"The problem is that these requirements are not communicated to the user during the modelling process, so the model that the user designs is not well optimised to be printed, and must often be fixed with other software."
I couldn't agree more - finding out your design won't work after you've manufactured it is sort of like finding out your code won't compile after you've deployed. There needs to be better feedback during the design phase to make hardware as easy and fast as software.
This is exactly the problem we're trying to solve at Plethora, albeit with CNC milling instead of 3D printing. We have an add-in for 3D modelling programs that tells you manufacturability issues in real time as you design.
Thanks! What other items often go together with these aluminum extrusions? Is there a place or a book to learn about this topic, or is it something that people only learn through experimentation and mimicking?
Primarily they are used for building structures quickly and easily - a saw and a wrench are the only tools you need. The standardized brackets for each beam type allow you to make 90 and 45 degree angles.
But they are often used for more than just framing. The 3D printing community has embraced extrusions because you can also use them as bearing surfaces, mount motors and servos, limit switches, etc. Basically anything that has a hole big enough for a machine screw can be mounted to a beam either directly or through an easily made mount (usually to get the angle that you want - all it takes is some sheet metal).
The quickest way to learn is to look at examples. The OpenBeam website has lots of examples. The system is so simple that you can understand exactly what is going on just by seeing a picture.
I ran a 3D Photo Booth at the 2012 Pittsburgh Mini Maker Faire back in September. While not nearly as cool as the one in the article, we did scan over 90 people over the course of the day and print out over 40 at the fair with two makerbots.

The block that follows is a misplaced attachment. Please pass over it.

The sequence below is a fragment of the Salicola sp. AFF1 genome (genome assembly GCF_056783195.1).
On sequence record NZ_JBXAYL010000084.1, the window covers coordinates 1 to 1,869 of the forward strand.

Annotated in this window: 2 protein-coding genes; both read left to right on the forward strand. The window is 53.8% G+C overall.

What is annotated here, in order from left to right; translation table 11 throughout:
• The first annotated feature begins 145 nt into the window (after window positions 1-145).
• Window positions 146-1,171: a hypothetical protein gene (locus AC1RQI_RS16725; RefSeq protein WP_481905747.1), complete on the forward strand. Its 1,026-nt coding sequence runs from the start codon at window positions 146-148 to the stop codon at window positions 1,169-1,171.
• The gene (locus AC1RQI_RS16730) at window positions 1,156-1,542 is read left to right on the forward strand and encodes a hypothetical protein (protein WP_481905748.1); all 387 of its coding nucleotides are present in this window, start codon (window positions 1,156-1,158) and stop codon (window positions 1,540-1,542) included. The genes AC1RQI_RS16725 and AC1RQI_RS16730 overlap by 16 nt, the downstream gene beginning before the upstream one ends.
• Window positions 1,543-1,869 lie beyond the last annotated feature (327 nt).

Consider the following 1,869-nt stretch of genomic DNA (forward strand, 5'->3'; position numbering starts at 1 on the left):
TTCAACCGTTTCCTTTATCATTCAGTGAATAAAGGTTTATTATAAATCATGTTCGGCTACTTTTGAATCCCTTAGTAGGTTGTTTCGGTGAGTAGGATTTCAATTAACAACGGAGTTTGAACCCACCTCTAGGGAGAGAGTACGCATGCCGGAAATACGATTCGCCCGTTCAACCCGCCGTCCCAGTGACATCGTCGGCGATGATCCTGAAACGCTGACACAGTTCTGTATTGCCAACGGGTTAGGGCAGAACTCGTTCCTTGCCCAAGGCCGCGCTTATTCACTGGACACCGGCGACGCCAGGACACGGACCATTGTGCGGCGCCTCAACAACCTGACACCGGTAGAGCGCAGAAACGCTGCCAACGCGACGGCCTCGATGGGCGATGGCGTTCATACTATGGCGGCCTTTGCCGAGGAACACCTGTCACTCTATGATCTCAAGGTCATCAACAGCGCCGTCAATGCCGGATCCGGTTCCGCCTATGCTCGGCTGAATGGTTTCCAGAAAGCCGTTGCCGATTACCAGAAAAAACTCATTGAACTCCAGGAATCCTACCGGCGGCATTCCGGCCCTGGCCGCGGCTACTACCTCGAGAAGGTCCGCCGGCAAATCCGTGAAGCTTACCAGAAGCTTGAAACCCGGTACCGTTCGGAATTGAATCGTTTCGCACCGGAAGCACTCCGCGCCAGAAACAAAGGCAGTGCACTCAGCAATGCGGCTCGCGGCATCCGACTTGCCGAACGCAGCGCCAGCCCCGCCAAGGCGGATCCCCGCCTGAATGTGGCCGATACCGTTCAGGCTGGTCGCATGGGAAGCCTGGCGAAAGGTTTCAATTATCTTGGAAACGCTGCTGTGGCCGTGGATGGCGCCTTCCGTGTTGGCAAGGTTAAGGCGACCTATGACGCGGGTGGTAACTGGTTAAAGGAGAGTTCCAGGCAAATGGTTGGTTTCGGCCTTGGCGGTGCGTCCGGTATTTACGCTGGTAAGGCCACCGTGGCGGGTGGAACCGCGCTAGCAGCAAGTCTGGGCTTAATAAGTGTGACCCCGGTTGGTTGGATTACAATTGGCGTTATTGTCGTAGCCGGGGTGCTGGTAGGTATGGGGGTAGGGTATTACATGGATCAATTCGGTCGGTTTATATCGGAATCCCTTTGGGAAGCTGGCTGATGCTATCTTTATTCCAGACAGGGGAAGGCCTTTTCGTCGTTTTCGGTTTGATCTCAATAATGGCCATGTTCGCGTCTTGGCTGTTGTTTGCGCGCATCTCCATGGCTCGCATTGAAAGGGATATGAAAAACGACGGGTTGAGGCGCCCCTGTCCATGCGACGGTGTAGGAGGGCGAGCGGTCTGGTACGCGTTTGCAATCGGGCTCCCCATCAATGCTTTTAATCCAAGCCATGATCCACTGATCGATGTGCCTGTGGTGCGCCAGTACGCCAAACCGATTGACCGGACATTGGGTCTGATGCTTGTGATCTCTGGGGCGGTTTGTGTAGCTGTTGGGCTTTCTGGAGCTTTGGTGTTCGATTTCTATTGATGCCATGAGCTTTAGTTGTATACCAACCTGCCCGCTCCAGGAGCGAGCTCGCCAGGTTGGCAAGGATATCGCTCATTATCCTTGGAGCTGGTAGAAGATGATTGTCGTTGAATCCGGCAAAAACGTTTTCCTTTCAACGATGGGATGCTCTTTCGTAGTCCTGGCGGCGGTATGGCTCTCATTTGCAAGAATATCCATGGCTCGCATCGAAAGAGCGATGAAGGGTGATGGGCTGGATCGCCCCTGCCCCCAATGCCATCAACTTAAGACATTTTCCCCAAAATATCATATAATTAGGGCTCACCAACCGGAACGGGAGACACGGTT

We couldn't have scanned so many people without some automation for streamlining the scan process and cleaning up the scans for printing. I posted the rails app we used and automation scripts on github:
At vmworld 2010 Samsung had a big TV playing a Steve Jobs-esque keynote presentation introducing some new product. The really odd thing was that it was entirely faked. The speaker, the audience, the applause, everything. Somebody there has a crazy obsession with Apple and has led their company into the uncanny valley of imitation.
Jason said in the closing remarks of LAUNCH something to the effect of "I am so happy, let's go to the W and get drunk." After arriving at the W, I checked my phone and saw the article on Google's blog - some timing! I feel for him and all of the people that lost their jobs.
Wow the German site asks you to measure your foot with a paper, pencil and a ruler. Although ShoeFitr must already have your shoe in their database, the huge win is there's nothing asked of the user besides what shoe they already like and you can find it from brand name and colors.